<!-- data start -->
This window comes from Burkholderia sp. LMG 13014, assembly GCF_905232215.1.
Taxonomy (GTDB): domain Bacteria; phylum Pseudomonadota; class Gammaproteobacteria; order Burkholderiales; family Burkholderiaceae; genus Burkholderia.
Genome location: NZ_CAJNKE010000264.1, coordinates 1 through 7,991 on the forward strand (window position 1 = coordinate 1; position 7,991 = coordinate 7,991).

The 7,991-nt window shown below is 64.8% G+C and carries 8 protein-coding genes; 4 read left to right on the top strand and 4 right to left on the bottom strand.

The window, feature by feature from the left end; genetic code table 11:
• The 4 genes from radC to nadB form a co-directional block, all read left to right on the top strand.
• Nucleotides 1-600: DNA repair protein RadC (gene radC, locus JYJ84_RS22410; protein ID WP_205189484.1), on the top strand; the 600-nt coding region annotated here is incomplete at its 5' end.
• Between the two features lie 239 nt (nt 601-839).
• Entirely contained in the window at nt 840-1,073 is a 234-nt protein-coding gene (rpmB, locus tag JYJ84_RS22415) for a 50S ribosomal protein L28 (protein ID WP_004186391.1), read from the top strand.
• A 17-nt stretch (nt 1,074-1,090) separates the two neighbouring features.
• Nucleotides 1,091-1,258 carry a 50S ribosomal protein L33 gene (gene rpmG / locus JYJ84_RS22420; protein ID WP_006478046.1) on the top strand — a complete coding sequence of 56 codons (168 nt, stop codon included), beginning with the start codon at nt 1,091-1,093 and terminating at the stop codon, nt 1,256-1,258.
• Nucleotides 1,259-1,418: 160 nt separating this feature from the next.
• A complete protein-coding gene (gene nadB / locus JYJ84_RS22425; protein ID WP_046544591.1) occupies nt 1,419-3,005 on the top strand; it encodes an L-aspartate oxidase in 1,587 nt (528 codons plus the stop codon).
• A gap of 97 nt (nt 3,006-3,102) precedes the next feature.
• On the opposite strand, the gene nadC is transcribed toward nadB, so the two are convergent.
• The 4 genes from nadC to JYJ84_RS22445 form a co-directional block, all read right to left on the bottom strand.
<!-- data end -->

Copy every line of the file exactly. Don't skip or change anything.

This window comes from Burkholderia sp. LMG 13014, assembly GCF_905232215.1.
Taxonomy (GTDB): domain Bacteria; phylum Pseudomonadota; class Gammaproteobacteria; order Burkholderiales; family Burkholderiaceae; genus Burkholderia.
Genome location: NZ_CAJNKE010000264.1, coordinates 1 through 7,991 on the forward strand (window position 1 = coordinate 1; position 7,991 = coordinate 7,991).

The 7,991-nt window shown below is 64.8% G+C and carries 8 protein-coding genes; 4 read left to right on the top strand and 4 right to left on the bottom strand.

The window, feature by feature from the left end; genetic code table 11:
• The 4 genes from radC to nadB form a co-directional block, all read left to right on the top strand.
• Nucleotides 1-600: DNA repair protein RadC (gene radC, locus JYJ84_RS22410; protein ID WP_205189484.1), on the top strand; the 600-nt coding region annotated here is incomplete at its 5' end.
• Between the two features lie 239 nt (nt 601-839).
• Entirely contained in the window at nt 840-1,073 is a 234-nt protein-coding gene (rpmB, locus tag JYJ84_RS22415) for a 50S ribosomal protein L28 (protein ID WP_004186391.1), read from the top strand.
• A 17-nt stretch (nt 1,074-1,090) separates the two neighbouring features.
• Nucleotides 1,091-1,258 carry a 50S ribosomal protein L33 gene (gene rpmG / locus JYJ84_RS22420; protein ID WP_006478046.1) on the top strand — a complete coding sequence of 56 codons (168 nt, stop codon included), beginning with the start codon at nt 1,091-1,093 and terminating at the stop codon, nt 1,256-1,258.
• Nucleotides 1,259-1,418: 160 nt separating this feature from the next.
• A complete protein-coding gene (gene nadB / locus JYJ84_RS22425; protein ID WP_046544591.1) occupies nt 1,419-3,005 on the top strand; it encodes an L-aspartate oxidase in 1,587 nt (528 codons plus the stop codon).
• A gap of 97 nt (nt 3,006-3,102) precedes the next feature.
• On the opposite strand, the gene nadC is transcribed toward nadB, so the two are convergent.
• The 4 genes from nadC to JYJ84_RS22445 form a co-directional block, all read right to left on the bottom strand.